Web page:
Utah schools get free purifiers to combat poor air quality
Indoor air is three to four times more polluted than outdoor air, according to the American Lung Association.
A majority of K-12 schools and day-care centers in Utah have received free air purifiers as a result of a federal grant given to the Utah Department of Health and Human Services.
Brandi O'Brien, senior program coordinator and development associate with Utah Physicians for a Healthy Environment, said the program ended last month, but adds that 75% of K-12 schools now have air purifiers. For Utah's early childhood education centers it is close to 60%. O'Brien said it's hugely impactful, as her group has been advocating for air purifiers as the state grapples with poor air quality, especially along the Wasatch Front.
"We've heard a lot of feedback from school staff and faculty about what a difference the air purifiers have made," she said. "We've even heard it's helped improve morale in the schools, especially between the teachers who kind of really understand the positive impacts of the air purifiers."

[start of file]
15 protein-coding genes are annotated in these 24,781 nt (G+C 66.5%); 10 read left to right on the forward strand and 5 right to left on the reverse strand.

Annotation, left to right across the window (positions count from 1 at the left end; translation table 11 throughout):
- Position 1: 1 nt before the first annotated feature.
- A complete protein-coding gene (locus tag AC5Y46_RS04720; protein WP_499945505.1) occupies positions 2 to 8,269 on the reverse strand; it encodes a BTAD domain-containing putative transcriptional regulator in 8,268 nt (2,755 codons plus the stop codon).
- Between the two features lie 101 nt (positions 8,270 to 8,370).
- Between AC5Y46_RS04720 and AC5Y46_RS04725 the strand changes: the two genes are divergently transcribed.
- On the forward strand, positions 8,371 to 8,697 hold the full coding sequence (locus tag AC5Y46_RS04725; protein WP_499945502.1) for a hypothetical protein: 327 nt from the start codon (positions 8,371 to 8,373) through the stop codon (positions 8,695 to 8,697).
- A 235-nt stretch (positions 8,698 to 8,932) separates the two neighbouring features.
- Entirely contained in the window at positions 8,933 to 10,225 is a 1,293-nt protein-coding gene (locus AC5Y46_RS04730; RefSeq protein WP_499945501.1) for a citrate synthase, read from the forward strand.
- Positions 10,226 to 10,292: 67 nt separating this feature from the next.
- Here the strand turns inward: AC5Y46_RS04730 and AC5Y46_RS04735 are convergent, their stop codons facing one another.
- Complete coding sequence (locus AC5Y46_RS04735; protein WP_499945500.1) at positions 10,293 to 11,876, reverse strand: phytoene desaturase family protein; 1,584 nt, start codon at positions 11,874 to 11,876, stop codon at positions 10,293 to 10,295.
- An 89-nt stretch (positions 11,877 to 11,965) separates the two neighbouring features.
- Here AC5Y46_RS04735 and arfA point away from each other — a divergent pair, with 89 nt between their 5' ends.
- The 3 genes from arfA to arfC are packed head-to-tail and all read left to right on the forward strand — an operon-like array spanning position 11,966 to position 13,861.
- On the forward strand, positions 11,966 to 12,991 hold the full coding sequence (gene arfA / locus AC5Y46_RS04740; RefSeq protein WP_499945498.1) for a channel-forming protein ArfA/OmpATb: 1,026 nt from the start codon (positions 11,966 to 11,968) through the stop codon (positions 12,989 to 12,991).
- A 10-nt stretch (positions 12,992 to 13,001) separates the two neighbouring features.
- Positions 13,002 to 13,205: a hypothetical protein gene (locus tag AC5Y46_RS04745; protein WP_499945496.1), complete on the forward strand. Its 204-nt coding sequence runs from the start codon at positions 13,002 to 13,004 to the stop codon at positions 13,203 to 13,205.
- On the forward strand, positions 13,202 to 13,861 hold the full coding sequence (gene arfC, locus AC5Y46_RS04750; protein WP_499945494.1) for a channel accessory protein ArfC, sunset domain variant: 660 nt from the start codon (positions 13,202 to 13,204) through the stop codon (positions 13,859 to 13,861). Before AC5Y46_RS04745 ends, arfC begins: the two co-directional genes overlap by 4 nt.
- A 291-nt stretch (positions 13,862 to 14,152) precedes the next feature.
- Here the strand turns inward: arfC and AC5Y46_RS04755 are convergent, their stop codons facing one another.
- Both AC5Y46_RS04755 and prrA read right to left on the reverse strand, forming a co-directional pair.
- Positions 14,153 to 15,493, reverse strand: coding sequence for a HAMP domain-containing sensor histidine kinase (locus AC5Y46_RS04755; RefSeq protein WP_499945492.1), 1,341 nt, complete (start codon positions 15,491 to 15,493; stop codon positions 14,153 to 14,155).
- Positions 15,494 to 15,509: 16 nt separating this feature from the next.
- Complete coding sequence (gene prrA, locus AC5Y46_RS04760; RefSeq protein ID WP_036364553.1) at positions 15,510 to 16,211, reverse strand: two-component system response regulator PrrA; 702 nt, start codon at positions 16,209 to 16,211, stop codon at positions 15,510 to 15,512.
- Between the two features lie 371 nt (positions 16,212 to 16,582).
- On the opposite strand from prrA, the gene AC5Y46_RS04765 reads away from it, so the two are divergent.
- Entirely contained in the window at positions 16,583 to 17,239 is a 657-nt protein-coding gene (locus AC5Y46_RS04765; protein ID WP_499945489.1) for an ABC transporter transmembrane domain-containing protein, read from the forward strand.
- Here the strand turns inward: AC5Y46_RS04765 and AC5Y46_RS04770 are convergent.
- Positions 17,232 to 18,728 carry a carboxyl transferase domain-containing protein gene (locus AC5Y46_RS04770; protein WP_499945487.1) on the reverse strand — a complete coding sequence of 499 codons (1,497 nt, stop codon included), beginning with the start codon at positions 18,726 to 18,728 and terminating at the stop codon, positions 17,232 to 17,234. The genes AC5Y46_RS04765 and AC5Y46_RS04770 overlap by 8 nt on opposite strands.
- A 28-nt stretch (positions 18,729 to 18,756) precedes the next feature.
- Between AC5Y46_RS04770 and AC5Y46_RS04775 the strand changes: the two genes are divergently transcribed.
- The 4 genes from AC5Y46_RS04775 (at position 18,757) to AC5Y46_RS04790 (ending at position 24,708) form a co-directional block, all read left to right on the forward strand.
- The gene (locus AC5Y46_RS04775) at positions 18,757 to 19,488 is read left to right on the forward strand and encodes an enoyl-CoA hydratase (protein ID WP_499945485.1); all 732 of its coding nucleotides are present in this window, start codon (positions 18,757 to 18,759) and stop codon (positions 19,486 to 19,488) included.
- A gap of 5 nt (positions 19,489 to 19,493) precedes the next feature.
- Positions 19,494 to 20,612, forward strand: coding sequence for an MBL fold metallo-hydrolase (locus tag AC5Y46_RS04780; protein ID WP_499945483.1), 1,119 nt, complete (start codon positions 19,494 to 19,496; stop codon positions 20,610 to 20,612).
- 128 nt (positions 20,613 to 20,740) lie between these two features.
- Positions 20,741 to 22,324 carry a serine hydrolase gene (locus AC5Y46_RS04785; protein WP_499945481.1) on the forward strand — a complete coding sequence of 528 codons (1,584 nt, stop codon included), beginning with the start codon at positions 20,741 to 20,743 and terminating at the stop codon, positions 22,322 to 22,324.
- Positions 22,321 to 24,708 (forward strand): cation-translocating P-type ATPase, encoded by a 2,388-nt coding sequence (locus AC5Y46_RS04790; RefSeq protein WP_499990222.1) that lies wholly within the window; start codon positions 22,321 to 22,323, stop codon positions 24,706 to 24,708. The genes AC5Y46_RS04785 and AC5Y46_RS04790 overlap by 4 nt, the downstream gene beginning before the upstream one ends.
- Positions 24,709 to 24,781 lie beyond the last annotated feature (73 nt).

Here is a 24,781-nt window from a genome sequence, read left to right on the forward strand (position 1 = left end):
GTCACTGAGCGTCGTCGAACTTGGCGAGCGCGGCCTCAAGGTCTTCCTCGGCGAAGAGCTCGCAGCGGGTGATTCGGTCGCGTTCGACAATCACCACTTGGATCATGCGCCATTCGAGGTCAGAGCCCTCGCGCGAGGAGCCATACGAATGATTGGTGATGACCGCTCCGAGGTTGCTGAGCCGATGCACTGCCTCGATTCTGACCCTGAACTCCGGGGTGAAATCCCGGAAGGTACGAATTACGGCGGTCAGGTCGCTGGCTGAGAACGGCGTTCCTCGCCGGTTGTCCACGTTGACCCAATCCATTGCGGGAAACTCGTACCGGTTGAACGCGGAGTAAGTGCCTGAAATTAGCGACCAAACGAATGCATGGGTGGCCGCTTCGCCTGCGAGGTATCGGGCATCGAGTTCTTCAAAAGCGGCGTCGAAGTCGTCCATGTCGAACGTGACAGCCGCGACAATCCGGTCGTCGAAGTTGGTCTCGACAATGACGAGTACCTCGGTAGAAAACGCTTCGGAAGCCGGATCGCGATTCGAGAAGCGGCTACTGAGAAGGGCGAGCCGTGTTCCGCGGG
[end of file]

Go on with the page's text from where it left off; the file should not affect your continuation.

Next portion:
O'Brien added while cleaner air is better for health, it also impacts academic success. Medical research has shown cleaner air helps protect long-term brain development and function, while also helping to reduce the transmissibility of infectious diseases. While the deadline for the program has passed, O'Brien said a waitlist has been created to be used if additional funding becomes available.
O'Brien said most schools have received their air purifiers, while others are set to receive theirs in the next week, with the start of the school year right around the corner. The American Lung Association says if your child is experiencing symptoms such as sneezing, coughing or headaches that are worse during the school day but improve at home, that could be telling of poor air quality. O'Brien said they have heard their program is showing positive impacts.
"We've already heard back from a handful of schools that think that they've [air purifiers] helped reduce illnesses in the classrooms and keep students in the classrooms as they are not getting as sick, so they can reduce those absent rates and keep students in school," she said.
O'Brien added the program is also looking to secure more funding to help pay for replacement filters that'll be needed in the future.